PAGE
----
Raphael Georg Klopper’s review published on Letterboxd:
The Good, the Bad and the Ugly meets furry fairy tale and an existential psychoanalytical drama about death and mental health. You guys weren’t kidding, this movie is AMAZING!
From the trailers alone I wasn’t impressed nor much caught into its style that seemed more like a cheap desperate attempt of jumping in the Into the Spider-Verse trend of ‘comic book panel / anime / high-stylized cartoon and sell itself as COOL and STYLIZED; and while IS that, Puss in Boots: The Last Wish also has the determination and will to draw an emotionally resonant and tangible narrative that not only treats its main character with the due respect, while seeing to explore its universe and story in an imaginative path that doesn’t betray what came before and expands it in rich and insanely creative ways!
A sequel to a spin-off film from a side character from a beloved template animated franchise that manages to be better than most of all the films from said franchise (top 3 next to Shrek 2 and 1 without even breaking a sweat). And while the Shrek-verse is a reality about to be explored after this film’s success, The Last Wish is a standalone amusing adventure that never lets down for a second and keeps the fur ball rolling non-stop towards a win-streak through a hero’s journey of self discovery and legend deconstruction through facing one’s mortality through the finite expiration date of our existences.
The movie genuinely feels like the modern take of a Brothers Grimm fairy tale by tackling very similarly their dark cautionary tales that puts the protagonists on a path to appreciate the light purity of life after having faced its somber looming shadowy places – as it is the life-valuing journey taken by Puss here, only heightened up to eleven, by also being a straight up spaghetti Western adventure treasure hunt dispute Leone style, all to literally ‘to wish upon a star’, while escaping from a big bad wolf. Yes, Puss in Boots is high-fantasy CINEMA!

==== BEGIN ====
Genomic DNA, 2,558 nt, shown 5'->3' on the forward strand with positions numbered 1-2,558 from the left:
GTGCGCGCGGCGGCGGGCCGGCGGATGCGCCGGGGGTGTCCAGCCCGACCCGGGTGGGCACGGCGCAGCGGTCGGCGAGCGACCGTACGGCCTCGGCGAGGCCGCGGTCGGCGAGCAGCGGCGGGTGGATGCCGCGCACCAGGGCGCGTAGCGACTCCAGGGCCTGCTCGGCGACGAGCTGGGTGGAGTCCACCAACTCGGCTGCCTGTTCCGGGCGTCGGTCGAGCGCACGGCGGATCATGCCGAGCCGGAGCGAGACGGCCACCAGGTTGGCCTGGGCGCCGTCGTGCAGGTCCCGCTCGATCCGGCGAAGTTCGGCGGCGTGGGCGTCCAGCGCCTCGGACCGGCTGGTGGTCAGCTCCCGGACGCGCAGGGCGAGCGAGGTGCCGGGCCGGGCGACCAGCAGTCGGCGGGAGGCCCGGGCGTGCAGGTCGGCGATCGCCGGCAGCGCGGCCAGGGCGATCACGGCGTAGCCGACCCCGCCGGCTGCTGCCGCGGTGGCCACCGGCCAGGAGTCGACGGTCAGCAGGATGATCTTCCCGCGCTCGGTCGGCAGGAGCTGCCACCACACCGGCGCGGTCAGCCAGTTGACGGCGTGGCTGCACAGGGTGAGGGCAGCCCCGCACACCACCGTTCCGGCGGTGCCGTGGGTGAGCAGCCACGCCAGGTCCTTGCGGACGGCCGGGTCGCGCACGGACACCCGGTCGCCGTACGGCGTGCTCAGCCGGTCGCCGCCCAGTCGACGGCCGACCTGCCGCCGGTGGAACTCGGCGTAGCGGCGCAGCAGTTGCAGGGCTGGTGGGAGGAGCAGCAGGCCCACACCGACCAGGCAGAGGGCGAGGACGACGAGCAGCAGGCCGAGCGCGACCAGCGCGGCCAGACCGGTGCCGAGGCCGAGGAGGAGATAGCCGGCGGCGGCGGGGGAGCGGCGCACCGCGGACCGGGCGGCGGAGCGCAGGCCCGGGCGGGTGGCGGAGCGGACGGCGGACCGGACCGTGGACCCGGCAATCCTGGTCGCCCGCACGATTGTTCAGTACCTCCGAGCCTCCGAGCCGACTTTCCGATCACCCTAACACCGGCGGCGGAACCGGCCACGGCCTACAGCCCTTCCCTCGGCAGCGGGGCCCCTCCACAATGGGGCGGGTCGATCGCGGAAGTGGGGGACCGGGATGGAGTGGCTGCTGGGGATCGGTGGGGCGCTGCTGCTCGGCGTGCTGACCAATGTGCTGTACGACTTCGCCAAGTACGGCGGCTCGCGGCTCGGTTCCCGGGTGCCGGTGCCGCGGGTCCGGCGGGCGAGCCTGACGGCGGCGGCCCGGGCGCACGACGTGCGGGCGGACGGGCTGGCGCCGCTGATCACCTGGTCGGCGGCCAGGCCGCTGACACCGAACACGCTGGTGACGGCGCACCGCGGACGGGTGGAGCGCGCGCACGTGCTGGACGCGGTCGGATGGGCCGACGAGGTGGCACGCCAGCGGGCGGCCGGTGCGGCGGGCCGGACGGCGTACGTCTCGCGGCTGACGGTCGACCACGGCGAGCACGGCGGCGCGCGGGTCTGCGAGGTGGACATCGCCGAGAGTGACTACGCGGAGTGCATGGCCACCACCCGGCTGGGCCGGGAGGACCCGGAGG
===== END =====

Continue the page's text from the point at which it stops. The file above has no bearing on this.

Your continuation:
It completely incinerates the first film apart by getting rid of the messy cynical self-awareness that got muddled with too much taken serious fantasy that made it feel like a walking anomaly of the hyper real Shrek films loose in this big scale adventure that never made proper use to it with any interesting story beyond sibling rivalry between a cat with boots and b egg named Humpty-Dumpty.
While The Last Wish smartly picks the best portion of Shrek’s adult edgy humor, the popular fantasy elements and known characters, minus the cynicism while mixing it up with Pixar’s existential subtexts lured within the main story. Like having a cat nursing home that acts like the prison where our hero character goes to live his last days alone in a sorrowful retirement Logan style – is played for laughs but the adults in the audience know that is clear a portrayal of repressing and depression.
And while it drinks a lot from the Into the Spider-Verse hyper-stylized 2D style of scratchy hand-drawn lines, motion delay to give the impression of drawn strokes, it peppers it up with brighter beaming in colors and relentless kinetic energy with its anime level action scenes where in the first 10 minutes of the film we go from a musical number to some swashbuckling action that soon becomes a huge Kaiju set-piece – and that’s only the beginning!
With one excellent action set-piece better and more chaotically orchestrated than the latter, that makes amazing use of its fantasy elements and scenarios, like the forest dimension that shapes depending on the magical map user that makes for nice transversal structures, plus filled with visual gags being machined gun with perfectionist precision.
It balances that style along with the familiar 3D textures of the Shrek films, without the same pristine photo-realistic texture but carrying palpable veins and outlines, making for a mixture diversification that keeps the visuals always remodeling and feeling alive that really feels like the creators and animators are having the freedom of experimenting and achieving something new! Is not even fair saying this is better than basically everything Disney and Pixar (or Dreamworks itself) have been putting out in recent years because is just that whole other level of creative freedom and expert storytelling matched together in harmonious synchrony.
That really plays with the best elements that the best Dreamworks animations have going for them – excellent voice acting, good knack for comedy; but takes it beyond any generic childish Trolls or Boss Baby movie level by allowing a mature even morbid bits of humor with enough dramatic maturity to let its themes of mortality and anxiety to cut deep in a touching reflexive resonance. The narrative never drags but never derails in messy overlapped rushed pace, with good storytelling backing up!